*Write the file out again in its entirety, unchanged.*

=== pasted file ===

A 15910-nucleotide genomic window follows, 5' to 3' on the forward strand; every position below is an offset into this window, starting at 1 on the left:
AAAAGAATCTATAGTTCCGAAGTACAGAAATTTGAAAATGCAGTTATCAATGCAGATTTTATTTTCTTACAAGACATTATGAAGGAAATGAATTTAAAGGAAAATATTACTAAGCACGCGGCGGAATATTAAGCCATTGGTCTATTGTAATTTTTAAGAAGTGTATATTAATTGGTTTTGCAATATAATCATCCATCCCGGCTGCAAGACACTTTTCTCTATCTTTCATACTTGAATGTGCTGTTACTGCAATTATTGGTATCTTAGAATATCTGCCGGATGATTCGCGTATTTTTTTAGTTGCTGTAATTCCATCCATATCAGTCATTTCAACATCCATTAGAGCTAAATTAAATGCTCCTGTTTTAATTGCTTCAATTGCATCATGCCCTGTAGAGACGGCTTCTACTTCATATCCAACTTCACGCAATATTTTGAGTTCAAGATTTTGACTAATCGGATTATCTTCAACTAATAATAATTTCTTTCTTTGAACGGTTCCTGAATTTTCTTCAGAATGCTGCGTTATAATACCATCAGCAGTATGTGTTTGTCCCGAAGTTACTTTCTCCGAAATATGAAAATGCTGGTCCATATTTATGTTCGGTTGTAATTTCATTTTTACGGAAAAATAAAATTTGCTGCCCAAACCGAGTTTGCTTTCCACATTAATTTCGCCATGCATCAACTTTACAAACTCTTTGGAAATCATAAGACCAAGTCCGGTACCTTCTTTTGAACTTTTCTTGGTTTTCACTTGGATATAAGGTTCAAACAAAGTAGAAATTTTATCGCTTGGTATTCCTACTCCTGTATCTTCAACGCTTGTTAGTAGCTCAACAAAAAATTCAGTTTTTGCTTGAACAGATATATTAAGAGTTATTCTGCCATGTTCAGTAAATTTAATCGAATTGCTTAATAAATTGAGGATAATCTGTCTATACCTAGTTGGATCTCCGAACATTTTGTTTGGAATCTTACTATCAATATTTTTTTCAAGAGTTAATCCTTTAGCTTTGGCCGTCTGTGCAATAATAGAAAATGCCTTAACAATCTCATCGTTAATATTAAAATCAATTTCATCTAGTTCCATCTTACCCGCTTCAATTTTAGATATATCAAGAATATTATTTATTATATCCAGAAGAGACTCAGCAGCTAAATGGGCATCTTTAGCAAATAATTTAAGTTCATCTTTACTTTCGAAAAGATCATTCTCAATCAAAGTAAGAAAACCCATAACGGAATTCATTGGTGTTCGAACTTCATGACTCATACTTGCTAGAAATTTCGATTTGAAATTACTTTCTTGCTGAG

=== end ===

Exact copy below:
A 15910-nucleotide genomic window follows, 5' to 3' on the forward strand; every position below is an offset into this window, starting at 1 on the left:
AAAAGAATCTATAGTTCCGAAGTACAGAAATTTGAAAATGCAGTTATCAATGCAGATTTTATTTTCTTACAAGACATTATGAAGGAAATGAATTTAAAGGAAAATATTACTAAGCACGCGGCGGAATATTAAGCCATTGGTCTATTGTAATTTTTAAGAAGTGTATATTAATTGGTTTTGCAATATAATCATCCATCCCGGCTGCAAGACACTTTTCTCTATCTTTCATACTTGAATGTGCTGTTACTGCAATTATTGGTATCTTAGAATATCTGCCGGATGATTCGCGTATTTTTTTAGTTGCTGTAATTCCATCCATATCAGTCATTTCAACATCCATTAGAGCTAAATTAAATGCTCCTGTTTTAATTGCTTCAATTGCATCATGCCCTGTAGAGACGGCTTCTACTTCATATCCAACTTCACGCAATATTTTGAGTTCAAGATTTTGACTAATCGGATTATCTTCAACTAATAATAATTTCTTTCTTTGAACGGTTCCTGAATTTTCTTCAGAATGCTGCGTTATAATACCATCAGCAGTATGTGTTTGTCCCGAAGTTACTTTCTCCGAAATATGAAAATGCTGGTCCATATTTATGTTCGGTTGTAATTTCATTTTTACGGAAAAATAAAATTTGCTGCCCAAACCGAGTTTGCTTTCCACATTAATTTCGCCATGCATCAACTTTACAAACTCTTTGGAAATCATAAGACCAAGTCCGGTACCTTCTTTTGAACTTTTCTTGGTTTTCACTTGGATATAAGGTTCAAACAAAGTAGAAATTTTATCGCTTGGTATTCCTACTCCTGTATCTTCAACGCTTGTTAGTAGCTCAACAAAAAATTCAGTTTTTGCTTGAACAGATATATTAAGAGTTATTCTGCCATGTTCAGTAAATTTAATCGAATTGCTTAATAAATTGAGGATAATCTGTCTATACCTAGTTGGATCTCCGAACATTTTGTTTGGAATCTTACTATCAATATTTTTTTCAAGAGTTAATCCTTTAGCTTTGGCCGTCTGTGCAATAATAGAAAATGCCTTAACAATCTCATCGTTAATATTAAAATCAATTTCATCTAGTTCCATCTTACCCGCTTCAATTTTAGATATATCAAGAATATTATTTATTATATCCAGAAGAGACTCAGCAGCTAAATGGGCATCTTTAGCAAATAATTTAAGTTCATCTTTACTTTCGAAAAGATCATTCTCAATCAAAGTAAGAAAACCCATAACGGAATTCATTGGTGTTCGAACTTCATGACTCATACTTGCTAGAAATTTCGATTTGAAATTACTTTCTTGCTGAG